posted by dg 21 January | 00:36
Except the people who don't know better (which is a lot of people). They do pay those prices, or, more realistically, they can't and it dings their credit, big time.

^^^ this
posted by Eideteker 21 January | 07:58
Yeah, you're right TPS. I wish everyone knew they could call and get the amount lowered fairly easily.
posted by amro 21 January | 08:04
Yeah, the US system sucks. We had insurance and I'm still making payments on my hubby's bills.
posted by mightshould 21 January | 08:44
I'm actually going in for surgery on my back next Tuesday so I'll find out how good our insurance is. The last time we used it for my wife's ankle surgery we were charged zero so hopefully nothing's changed. I thank the $DEITY that my wife's company gives us such an incredible health insurance policy. Even with the new regulations, a lot of people are stuck with pretty crappy insurance.
posted by octothorpe 21 January | 10:53
Yeah, I did some shopping on the national exchange for my sister (in FL), and none of the policies I saw impressed me very much. Huge deductibles- $4-6k. When you compare the price of a plan like that to a more robust employer-sponsored plan, it's roughly equal taking how much is paid into account; the total premium for my family plan cost me (less) + my employer (more) $20k; my sister is certainly not paying that. $6k in medical bills probably wouldn't bankrupt her officially, but it would probably feel that way to someone making $20k a year. And I'm not 100% sure how robust the provider networks are going to be; a lot of plans are still negotiating the exchange contracts because everybody waited until the very last minute to get on the administration of this thing. In our office, we're finding a lot of them are paying very unfavorable rates because they want to keep the networks small.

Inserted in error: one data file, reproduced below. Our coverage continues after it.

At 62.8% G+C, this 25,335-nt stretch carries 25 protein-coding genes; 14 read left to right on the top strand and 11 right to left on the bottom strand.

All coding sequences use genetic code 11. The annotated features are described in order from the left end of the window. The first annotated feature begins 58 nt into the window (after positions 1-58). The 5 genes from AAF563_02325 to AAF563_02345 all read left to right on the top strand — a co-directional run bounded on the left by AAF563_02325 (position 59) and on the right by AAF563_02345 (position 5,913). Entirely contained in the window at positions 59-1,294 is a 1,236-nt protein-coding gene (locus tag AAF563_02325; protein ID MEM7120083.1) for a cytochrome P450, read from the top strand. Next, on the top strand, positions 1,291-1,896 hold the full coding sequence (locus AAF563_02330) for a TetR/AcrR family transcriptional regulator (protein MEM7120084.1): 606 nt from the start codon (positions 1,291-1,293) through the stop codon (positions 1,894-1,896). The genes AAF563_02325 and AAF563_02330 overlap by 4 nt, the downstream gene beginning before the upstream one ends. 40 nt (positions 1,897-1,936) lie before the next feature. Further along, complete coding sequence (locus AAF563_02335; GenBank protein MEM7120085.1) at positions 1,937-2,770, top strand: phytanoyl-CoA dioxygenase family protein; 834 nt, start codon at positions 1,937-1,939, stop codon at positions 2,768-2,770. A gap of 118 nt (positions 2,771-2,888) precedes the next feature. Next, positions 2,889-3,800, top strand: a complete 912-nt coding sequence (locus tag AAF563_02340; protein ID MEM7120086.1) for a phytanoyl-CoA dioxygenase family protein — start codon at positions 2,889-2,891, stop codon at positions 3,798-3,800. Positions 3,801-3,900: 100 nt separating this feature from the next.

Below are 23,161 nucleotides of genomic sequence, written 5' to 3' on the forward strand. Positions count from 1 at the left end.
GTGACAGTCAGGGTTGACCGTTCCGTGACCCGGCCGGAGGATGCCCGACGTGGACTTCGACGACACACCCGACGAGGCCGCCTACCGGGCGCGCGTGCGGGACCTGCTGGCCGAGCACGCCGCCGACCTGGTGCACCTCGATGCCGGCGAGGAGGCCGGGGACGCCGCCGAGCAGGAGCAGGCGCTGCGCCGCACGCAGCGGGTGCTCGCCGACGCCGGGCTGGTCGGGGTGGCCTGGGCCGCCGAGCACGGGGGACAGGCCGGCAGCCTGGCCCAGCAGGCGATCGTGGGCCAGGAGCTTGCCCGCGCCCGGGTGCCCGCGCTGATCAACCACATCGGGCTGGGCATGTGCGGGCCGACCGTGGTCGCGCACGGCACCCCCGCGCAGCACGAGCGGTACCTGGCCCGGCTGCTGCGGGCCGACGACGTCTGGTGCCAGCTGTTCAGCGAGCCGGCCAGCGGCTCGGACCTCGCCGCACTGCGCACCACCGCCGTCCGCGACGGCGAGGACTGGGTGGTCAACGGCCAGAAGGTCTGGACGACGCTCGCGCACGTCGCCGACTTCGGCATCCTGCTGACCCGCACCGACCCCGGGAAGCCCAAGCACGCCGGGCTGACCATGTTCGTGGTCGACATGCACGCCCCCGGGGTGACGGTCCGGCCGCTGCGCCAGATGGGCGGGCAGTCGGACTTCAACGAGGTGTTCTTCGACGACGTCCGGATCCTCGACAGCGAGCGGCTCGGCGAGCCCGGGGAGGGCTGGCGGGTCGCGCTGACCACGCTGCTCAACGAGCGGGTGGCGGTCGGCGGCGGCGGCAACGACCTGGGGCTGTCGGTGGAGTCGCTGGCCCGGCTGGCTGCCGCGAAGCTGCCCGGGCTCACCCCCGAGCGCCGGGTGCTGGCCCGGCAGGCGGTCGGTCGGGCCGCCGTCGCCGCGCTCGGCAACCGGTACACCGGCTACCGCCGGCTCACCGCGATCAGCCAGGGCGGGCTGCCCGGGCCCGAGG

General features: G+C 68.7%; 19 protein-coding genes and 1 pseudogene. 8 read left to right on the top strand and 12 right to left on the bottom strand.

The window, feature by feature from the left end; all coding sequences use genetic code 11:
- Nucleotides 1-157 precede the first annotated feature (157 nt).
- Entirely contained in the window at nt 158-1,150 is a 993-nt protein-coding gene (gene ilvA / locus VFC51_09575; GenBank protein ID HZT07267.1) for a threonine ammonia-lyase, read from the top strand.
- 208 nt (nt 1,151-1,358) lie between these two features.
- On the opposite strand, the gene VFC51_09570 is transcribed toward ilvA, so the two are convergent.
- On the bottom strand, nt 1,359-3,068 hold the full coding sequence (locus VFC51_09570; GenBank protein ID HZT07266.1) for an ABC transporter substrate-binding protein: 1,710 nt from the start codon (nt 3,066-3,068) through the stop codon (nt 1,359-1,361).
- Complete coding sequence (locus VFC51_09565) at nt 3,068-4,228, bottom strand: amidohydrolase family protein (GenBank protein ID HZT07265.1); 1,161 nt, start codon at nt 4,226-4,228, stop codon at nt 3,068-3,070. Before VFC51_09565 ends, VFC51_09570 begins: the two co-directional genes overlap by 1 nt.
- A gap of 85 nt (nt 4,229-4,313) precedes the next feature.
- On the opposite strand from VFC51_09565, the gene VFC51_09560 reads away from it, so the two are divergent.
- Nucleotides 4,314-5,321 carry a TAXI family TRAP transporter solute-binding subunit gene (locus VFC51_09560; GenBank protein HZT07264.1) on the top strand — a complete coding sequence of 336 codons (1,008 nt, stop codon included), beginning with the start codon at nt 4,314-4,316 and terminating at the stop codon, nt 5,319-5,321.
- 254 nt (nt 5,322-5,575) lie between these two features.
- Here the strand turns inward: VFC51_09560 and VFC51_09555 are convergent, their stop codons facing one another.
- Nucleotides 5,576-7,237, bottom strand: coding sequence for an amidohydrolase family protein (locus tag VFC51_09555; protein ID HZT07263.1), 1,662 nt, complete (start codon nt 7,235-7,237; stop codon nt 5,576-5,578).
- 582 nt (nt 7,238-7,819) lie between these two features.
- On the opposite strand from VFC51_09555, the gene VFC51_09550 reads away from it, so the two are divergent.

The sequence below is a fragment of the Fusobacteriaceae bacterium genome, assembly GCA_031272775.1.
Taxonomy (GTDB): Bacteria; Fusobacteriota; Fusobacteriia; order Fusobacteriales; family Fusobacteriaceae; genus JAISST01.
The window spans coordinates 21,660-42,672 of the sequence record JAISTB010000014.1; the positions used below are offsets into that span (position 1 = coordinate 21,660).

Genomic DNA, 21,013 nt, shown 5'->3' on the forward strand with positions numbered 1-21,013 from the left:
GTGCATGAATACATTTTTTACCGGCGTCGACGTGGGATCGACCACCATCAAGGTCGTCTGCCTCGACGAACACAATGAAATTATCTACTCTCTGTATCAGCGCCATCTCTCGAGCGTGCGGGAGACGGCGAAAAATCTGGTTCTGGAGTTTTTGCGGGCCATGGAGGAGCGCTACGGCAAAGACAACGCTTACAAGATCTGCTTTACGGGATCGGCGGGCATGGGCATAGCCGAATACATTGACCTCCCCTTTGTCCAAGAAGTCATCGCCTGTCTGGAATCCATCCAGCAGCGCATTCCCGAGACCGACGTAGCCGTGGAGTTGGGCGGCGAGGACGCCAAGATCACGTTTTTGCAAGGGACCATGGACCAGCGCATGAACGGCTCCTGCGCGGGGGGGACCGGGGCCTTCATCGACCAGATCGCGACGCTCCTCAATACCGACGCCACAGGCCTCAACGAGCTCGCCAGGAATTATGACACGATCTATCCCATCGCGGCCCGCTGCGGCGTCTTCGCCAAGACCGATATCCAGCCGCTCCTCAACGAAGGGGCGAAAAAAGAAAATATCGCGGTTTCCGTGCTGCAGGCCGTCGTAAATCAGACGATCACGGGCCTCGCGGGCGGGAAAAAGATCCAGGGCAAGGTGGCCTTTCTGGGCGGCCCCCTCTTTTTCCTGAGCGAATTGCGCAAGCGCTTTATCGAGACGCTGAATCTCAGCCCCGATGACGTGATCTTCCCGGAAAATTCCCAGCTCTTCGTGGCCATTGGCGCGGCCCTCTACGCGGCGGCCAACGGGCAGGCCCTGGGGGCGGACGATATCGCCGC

posted by ThePinkSuperhero 21 January | 11:17
What is crazy about the system of announcing ridiculous bills, then negotiating -- not to mention the effect of layering in insurance coverage percentages and deductibles -- is that there is no known price. Competitiveness is impossible when the true price is impossible to determine.
posted by bearwife 21 January | 11:48
A LOT of USAian medical costs would be less if they got rid of the bureaucracy.
posted by brujita 21 January | 12:48
But then what would I do for a living? ;)
posted by ThePinkSuperhero 21 January | 14:31
My insurer (BCBS) shows all the details on its website. For each claim I can see the medical provider's "list price", the discount negotiated by my insurer and then the amount paid by the insurer.
posted by mullacc 21 January | 15:32
I had an awful time in 2010 when my husband had skin cancer surgery. He has BCBS, but the itemized bill we got from them didn't match the itemized bill we got from the clinic where he had the surgery... or the pathologist... or the dermatologist's office where he was first diagnosed. It was a mess.
posted by Madamina 21 January | 15:51
Monday Shuffle Up! || Bunny! OMG!